Five ways the open-world genre is getting stale

The open world genre is losing steam (Image source: YouTube/Hollow)
The open world genre is losing steam (Image source: YouTube/Hollow)

How a benchmark genre has progressively become stagnant and predictable

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Once referred to simply as "GTA Clones", Open world games have become a staple of the AAA gaming industry. According to Comic Book Resources, some of the biggest money making franchises are open world sandbox titles such as "Assassin's Creed," "Elder Scrolls," and even the aforementioned "Grand Theft Auto." The increase in technology has overcome previous hitches such as limited polygon counts, low draw distances, and glacial framerates.

However, some critics such as PCGamesN, claim that open worlds are ruining the industry. While there are games such as "Spider-Man" and "Breath of the Wild" that show that this genre has some life in it, it's still in risk of stagnation. Here's why.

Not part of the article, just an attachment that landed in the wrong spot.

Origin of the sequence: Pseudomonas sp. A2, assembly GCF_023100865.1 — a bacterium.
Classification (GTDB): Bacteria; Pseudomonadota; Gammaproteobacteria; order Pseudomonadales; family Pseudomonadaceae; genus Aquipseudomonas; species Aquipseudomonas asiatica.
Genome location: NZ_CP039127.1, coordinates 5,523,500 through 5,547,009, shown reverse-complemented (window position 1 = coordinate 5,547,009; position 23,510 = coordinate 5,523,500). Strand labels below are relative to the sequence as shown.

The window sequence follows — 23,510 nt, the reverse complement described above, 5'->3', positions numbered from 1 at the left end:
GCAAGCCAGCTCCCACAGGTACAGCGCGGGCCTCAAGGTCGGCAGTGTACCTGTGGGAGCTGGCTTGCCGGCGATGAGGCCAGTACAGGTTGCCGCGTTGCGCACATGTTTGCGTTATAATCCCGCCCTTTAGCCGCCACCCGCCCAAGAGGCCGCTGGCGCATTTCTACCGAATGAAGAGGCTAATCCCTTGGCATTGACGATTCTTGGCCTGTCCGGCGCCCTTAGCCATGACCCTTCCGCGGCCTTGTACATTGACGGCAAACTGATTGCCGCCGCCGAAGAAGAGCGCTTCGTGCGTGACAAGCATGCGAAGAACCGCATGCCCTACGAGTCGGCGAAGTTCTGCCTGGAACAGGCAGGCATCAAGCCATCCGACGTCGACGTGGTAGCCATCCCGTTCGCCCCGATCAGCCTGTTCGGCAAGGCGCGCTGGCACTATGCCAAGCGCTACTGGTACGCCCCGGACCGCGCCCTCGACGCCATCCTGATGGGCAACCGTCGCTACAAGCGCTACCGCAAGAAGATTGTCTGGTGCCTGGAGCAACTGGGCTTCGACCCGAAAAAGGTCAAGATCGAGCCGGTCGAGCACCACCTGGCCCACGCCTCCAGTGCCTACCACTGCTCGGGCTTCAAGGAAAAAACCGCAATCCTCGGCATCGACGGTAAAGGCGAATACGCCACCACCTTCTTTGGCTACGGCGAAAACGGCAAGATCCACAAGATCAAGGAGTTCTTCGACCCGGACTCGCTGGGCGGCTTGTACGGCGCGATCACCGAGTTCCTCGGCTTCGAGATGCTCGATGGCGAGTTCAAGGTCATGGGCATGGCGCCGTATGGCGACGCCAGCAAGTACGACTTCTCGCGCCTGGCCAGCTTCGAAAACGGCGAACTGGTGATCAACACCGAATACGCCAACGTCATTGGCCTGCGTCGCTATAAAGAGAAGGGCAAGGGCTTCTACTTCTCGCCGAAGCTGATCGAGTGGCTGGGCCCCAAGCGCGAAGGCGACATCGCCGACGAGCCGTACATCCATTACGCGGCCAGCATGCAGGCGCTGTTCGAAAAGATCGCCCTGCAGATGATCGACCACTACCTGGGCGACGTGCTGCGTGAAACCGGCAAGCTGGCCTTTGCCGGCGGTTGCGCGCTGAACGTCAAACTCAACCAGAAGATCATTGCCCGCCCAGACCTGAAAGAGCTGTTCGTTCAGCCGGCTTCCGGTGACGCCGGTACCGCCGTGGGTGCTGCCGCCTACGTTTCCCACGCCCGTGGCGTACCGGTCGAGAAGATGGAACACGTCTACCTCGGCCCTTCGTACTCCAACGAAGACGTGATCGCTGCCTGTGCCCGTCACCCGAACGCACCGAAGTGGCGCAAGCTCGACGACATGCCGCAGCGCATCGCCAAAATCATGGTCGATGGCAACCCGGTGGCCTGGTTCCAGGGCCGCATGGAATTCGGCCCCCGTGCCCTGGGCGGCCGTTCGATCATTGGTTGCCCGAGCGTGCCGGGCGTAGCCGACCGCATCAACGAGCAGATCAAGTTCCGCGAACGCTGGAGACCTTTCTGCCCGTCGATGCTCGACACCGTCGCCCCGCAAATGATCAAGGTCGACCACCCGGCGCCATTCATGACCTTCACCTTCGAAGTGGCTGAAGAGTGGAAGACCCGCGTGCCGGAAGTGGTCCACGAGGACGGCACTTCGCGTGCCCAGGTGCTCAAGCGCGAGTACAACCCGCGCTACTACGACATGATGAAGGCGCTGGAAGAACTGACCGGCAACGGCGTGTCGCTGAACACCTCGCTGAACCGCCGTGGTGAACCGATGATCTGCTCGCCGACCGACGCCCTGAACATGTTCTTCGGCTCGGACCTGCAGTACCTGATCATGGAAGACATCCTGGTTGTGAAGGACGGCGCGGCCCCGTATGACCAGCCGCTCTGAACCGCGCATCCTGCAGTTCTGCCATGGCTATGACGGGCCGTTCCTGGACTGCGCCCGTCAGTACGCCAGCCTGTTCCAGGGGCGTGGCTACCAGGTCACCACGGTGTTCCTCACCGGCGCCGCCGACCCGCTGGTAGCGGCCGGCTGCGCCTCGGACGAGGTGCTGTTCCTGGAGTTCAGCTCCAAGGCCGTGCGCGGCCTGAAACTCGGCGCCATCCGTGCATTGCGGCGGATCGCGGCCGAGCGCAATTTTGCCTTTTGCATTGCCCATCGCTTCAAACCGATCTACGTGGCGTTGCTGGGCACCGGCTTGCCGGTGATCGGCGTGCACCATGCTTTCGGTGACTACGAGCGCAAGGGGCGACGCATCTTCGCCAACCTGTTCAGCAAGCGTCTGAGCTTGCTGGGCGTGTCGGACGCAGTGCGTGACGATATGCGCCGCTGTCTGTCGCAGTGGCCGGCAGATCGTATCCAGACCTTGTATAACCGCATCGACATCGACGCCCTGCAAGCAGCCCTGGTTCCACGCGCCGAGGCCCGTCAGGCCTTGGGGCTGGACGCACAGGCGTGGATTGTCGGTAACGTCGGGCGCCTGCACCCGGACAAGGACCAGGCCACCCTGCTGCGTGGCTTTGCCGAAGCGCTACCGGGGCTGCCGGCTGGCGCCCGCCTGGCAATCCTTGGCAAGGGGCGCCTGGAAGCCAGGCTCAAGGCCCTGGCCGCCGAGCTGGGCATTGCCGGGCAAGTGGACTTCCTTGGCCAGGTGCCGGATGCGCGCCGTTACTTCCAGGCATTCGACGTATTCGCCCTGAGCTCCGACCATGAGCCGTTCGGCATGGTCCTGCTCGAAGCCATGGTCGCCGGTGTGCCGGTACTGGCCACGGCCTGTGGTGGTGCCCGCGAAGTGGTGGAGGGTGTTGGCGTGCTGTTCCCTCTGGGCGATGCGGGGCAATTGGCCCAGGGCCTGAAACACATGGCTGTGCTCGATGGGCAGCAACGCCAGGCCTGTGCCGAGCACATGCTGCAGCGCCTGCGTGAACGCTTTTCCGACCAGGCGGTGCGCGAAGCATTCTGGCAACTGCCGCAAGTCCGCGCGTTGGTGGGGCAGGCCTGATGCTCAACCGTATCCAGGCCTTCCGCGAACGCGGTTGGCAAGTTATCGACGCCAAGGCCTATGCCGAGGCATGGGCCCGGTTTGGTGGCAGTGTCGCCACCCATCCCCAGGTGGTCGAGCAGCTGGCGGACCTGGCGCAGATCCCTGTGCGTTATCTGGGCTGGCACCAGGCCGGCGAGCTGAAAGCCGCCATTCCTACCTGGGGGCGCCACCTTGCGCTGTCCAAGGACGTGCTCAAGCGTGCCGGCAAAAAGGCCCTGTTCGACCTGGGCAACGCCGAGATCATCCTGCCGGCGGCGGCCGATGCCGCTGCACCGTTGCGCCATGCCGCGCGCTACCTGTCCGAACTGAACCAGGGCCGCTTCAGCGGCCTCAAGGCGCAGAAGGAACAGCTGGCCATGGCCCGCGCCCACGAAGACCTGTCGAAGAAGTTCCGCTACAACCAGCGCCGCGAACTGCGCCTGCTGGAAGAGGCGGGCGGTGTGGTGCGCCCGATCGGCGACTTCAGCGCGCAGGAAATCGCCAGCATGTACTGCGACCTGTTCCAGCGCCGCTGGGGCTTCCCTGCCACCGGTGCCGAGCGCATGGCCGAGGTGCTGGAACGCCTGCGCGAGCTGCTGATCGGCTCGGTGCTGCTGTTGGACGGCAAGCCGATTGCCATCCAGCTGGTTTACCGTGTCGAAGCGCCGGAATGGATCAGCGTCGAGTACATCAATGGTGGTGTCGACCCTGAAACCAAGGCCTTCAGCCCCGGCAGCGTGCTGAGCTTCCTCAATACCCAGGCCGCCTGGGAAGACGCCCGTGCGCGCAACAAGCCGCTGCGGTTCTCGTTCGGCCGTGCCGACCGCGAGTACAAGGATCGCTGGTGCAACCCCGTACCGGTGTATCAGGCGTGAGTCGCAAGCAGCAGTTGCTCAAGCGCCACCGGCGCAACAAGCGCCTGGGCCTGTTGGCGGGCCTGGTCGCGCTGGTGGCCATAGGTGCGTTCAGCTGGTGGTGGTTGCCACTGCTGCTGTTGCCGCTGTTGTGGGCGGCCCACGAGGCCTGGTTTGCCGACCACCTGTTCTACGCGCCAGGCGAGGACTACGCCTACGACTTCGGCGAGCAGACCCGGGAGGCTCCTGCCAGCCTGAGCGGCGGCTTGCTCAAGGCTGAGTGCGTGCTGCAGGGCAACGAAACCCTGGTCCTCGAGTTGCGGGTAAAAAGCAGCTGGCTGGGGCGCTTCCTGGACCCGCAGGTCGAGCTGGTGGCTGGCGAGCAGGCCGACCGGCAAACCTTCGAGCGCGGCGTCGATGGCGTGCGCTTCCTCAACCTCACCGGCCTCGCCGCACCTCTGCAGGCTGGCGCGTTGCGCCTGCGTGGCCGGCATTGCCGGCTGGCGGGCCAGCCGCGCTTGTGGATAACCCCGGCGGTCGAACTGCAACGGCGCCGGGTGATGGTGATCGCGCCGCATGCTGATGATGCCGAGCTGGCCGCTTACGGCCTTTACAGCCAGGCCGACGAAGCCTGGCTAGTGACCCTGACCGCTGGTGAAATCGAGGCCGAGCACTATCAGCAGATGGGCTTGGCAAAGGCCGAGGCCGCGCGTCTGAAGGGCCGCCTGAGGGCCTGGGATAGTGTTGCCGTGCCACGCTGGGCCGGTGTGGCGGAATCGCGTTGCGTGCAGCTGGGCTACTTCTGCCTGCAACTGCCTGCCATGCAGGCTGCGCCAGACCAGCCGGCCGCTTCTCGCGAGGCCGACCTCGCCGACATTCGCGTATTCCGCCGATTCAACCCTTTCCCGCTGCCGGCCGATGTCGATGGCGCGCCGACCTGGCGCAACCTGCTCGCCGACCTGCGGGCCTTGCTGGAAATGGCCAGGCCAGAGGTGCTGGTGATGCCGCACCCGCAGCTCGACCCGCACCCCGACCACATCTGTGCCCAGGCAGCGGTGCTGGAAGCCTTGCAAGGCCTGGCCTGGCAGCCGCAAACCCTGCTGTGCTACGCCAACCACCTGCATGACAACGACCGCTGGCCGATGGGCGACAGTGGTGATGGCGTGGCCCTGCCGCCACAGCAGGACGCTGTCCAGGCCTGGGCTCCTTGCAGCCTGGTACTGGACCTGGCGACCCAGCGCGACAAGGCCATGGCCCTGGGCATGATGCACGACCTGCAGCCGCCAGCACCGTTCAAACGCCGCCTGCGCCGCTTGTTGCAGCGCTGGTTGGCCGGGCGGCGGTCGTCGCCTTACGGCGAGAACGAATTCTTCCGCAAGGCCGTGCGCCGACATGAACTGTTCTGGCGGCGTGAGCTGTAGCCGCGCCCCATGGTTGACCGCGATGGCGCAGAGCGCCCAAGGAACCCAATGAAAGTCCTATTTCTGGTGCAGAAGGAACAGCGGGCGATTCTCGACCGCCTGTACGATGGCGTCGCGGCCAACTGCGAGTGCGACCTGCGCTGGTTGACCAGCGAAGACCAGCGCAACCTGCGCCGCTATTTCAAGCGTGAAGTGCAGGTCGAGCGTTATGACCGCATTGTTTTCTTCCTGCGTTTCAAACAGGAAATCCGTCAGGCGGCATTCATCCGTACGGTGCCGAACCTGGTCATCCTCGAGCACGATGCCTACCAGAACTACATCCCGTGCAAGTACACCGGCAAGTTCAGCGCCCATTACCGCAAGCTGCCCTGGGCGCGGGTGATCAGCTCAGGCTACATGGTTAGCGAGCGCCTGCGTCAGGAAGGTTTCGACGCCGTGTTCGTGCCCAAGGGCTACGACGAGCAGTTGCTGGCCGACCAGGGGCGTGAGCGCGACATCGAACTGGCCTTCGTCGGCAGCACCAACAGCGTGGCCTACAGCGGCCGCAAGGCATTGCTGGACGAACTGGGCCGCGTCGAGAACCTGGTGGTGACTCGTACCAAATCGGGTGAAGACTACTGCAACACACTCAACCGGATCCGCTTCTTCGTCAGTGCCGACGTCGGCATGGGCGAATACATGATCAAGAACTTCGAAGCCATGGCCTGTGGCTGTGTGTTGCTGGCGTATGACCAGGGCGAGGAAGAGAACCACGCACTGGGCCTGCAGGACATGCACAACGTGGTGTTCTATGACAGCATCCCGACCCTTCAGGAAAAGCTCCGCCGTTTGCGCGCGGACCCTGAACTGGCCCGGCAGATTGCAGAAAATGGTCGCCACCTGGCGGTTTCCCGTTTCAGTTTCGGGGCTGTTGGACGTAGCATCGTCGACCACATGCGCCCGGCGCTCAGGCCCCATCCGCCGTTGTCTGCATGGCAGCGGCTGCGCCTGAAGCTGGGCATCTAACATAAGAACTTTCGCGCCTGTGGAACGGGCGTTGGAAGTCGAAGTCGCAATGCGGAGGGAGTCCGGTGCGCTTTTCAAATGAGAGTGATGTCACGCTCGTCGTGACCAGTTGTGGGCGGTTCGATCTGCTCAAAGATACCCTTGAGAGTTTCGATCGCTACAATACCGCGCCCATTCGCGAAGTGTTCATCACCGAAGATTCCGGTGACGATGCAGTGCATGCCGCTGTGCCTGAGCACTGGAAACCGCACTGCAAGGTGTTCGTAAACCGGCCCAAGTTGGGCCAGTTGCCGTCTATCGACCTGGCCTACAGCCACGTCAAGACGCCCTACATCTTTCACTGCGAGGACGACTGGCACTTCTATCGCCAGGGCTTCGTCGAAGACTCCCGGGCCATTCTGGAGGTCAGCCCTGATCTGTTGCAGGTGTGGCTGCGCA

There's a dissonance between narrative and gameplay

There's a term for a disconnect between what's conveyed through gameplay vs the narrative- ludonarrative dissonance. John Marsdon as depicted in the cutscenes of Red Dread Redemption is a former outlaw who wants to atone for his past sins and save his family. However, John Marson as controlled by the player can be a sicko who ties women up and leaves them on train tracks.


Commutes can get boring

There's a very funny bit by comedian Dara O'briain about how, on his day off from work, he decided to try out the then new "Grand Theft Auto IV" and found himself getting stuck in a commute in a video game. Too many open-world games try to make their sandboxes big while forgetting to put things to do in them.

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